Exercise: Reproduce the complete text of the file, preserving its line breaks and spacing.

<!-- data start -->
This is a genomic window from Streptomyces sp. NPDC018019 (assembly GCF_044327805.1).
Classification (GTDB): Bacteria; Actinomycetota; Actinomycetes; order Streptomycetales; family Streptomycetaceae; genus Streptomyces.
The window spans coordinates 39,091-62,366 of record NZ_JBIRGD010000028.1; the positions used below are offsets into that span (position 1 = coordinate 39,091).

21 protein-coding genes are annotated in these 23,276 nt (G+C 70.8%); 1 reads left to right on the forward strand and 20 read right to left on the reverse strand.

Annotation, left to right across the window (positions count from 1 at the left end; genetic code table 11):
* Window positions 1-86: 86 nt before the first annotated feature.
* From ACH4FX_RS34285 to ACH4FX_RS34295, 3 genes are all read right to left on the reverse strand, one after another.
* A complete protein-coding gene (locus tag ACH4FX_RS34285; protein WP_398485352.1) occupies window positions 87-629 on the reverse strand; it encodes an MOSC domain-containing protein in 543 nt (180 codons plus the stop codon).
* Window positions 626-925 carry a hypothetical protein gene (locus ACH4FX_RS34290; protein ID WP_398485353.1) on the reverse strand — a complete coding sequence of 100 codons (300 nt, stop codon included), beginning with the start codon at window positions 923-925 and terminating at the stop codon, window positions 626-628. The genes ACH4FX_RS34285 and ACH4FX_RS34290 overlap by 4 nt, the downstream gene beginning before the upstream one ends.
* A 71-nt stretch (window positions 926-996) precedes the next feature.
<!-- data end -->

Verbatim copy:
This is a genomic window from Streptomyces sp. NPDC018019 (assembly GCF_044327805.1).
Classification (GTDB): Bacteria; Actinomycetota; Actinomycetes; order Streptomycetales; family Streptomycetaceae; genus Streptomyces.
The window spans coordinates 39,091-62,366 of record NZ_JBIRGD010000028.1; the positions used below are offsets into that span (position 1 = coordinate 39,091).

21 protein-coding genes are annotated in these 23,276 nt (G+C 70.8%); 1 reads left to right on the forward strand and 20 read right to left on the reverse strand.

Annotation, left to right across the window (positions count from 1 at the left end; genetic code table 11):
* Window positions 1-86: 86 nt before the first annotated feature.
* From ACH4FX_RS34285 to ACH4FX_RS34295, 3 genes are all read right to left on the reverse strand, one after another.
* A complete protein-coding gene (locus tag ACH4FX_RS34285; protein WP_398485352.1) occupies window positions 87-629 on the reverse strand; it encodes an MOSC domain-containing protein in 543 nt (180 codons plus the stop codon).
* Window positions 626-925 carry a hypothetical protein gene (locus ACH4FX_RS34290; protein ID WP_398485353.1) on the reverse strand — a complete coding sequence of 100 codons (300 nt, stop codon included), beginning with the start codon at window positions 923-925 and terminating at the stop codon, window positions 626-628. The genes ACH4FX_RS34285 and ACH4FX_RS34290 overlap by 4 nt, the downstream gene beginning before the upstream one ends.
* A 71-nt stretch (window positions 926-996) precedes the next feature.